Dennis Stolle is a partner at Barnes & Thornburg LLP, but his skills as a doctor of social psychology are more important in his niche as a jury consultant.
“It might be 60 to 70 percent psychology and a healthy dose of legal strategy as well,” said Stolle, who is president of the B&T subsidiary ThemeVision LLC in Indianapolis. The company is one of a handful in Indiana that specializes in jury consulting.
“We approach this very much from a psychological perspective in terms of biases potential jurors may be bringing to the table,” Stolle said. “Our goal is to go much deeper than simple demographics … what are the particular life experiences, attitudes, life opinions that might filter the evidence in a particular case, and how are we going to learn during voir dire who has those life experiences?”
Stolle said reams of peer-reviewed literature provide baseline background information about the biases among particular groups of people that may be predictors of a juror’s decision-making. A Yale University study published this month, for instance, noted a male bias against overweight female check-fraud defendants in a mock case.
Nevertheless, Stolle said, “Nothing about being male or female is going to cause you to decide a certain way. … It’s going to be the life experiences and these deeply held views.”
Consultants say that as civil trials become scarcer, those likelier to go to trial are the “close” cases and high-stakes litigation in which consultants may play a role in researching and advising on jury selection. But consultants also can be helpful to determine whether a case should go to trial.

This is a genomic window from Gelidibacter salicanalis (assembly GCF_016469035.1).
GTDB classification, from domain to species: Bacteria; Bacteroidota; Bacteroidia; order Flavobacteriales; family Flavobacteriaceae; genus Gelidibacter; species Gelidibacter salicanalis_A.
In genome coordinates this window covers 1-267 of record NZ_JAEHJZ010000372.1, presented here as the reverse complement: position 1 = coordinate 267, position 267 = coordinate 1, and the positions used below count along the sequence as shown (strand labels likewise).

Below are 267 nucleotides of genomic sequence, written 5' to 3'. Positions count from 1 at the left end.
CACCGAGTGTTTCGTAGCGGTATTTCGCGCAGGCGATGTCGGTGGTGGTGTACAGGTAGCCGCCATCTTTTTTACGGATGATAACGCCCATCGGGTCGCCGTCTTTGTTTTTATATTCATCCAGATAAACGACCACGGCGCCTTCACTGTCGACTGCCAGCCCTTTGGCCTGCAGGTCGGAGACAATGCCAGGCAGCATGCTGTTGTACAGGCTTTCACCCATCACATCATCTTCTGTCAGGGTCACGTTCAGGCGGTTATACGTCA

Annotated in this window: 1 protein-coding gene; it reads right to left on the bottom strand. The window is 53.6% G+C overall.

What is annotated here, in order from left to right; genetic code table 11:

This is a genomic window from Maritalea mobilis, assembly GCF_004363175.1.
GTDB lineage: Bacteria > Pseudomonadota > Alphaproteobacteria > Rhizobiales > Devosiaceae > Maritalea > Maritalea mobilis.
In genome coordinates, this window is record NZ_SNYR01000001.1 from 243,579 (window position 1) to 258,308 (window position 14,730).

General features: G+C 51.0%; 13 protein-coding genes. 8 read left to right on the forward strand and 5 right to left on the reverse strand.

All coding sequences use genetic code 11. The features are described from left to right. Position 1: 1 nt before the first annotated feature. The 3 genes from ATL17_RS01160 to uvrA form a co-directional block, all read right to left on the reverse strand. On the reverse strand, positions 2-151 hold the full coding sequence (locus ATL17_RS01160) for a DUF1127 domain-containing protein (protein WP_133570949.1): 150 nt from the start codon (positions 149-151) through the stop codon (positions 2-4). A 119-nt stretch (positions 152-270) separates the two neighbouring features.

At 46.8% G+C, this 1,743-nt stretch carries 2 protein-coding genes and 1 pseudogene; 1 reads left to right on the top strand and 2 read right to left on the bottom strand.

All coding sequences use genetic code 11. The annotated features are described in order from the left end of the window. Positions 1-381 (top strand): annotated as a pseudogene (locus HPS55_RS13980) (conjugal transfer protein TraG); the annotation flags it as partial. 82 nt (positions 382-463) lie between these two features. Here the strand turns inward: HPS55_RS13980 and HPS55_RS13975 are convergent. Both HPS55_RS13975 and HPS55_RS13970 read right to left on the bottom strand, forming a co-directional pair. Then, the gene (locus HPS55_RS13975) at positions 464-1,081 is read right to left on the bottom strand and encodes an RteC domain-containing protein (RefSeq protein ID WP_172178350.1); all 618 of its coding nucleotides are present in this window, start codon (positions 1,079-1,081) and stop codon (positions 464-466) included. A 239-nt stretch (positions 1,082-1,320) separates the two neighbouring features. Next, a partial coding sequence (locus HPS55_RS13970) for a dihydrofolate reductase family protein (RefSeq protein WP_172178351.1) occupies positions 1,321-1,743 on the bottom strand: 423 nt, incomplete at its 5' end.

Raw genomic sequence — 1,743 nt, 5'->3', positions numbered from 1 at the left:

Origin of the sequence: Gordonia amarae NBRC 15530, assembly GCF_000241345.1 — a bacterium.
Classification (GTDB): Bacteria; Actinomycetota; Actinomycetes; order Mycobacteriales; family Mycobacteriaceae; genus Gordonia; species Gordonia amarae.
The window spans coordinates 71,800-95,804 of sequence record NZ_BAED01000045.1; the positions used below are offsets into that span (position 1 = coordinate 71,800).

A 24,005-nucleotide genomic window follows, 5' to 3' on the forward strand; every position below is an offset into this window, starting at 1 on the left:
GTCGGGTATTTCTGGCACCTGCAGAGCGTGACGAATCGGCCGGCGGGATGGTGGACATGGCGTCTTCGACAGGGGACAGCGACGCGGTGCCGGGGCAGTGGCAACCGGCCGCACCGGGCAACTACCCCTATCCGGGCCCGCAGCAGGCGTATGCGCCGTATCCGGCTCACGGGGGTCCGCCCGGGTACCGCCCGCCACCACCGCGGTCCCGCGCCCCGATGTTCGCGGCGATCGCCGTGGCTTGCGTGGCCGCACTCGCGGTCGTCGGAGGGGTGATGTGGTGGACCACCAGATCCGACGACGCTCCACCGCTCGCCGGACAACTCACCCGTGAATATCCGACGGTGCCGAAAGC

“Picking a jury is probably one of the more limited things a jury consultant does nowadays,” said Scott Weathers, an attorney who has handled both sides of insurance litigation and is president of trial consulting firm First Jury Inc. in Indianapolis. Weathers noted the decline in cases proceeding to trial but said consultants still have plenty of work conducting mock trials and preparing witnesses as significant cases progress toward settlement.
Jury consultants customarily will conduct mock trials using the jury pool in the jurisdiction where litigation has been filed. The expense varies. Weathers, for instance, said First Jury’s typical fee is in the range of $20,000 to $75,000 depending on such factors as locale, travel and complexity of the case.
Weathers said his company has conducted mock trials in 20 to 30 states for plaintiffs and defendants in civil matters. Market research firms are used in the target jurisdiction to select 10 men and 10 women who qualify as potential jurors where the case is filed. Mock jurors are paid for their participation and are provided meals as an actual jury would be.
The mock jurors answer jury questionnaires and hear both sides of the case as the consultants believe it would play out in court. Each juror provides an individual verdict along with rendering verdicts as a jury.
“When jurors start deliberating, it is a fascinating thing to watch,” Weathers said, noting the deliberations typically take place where jurors can be viewed through a two-way mirror. That’s where biases tend to emerge, and where consultants can gain a measure of the kind of life experiences that may shape a potential juror’s view of a case.
“It tells you what kind of people want to ring you up, so to speak, and what kind of people are more sympathetic to your case,” Weathers said.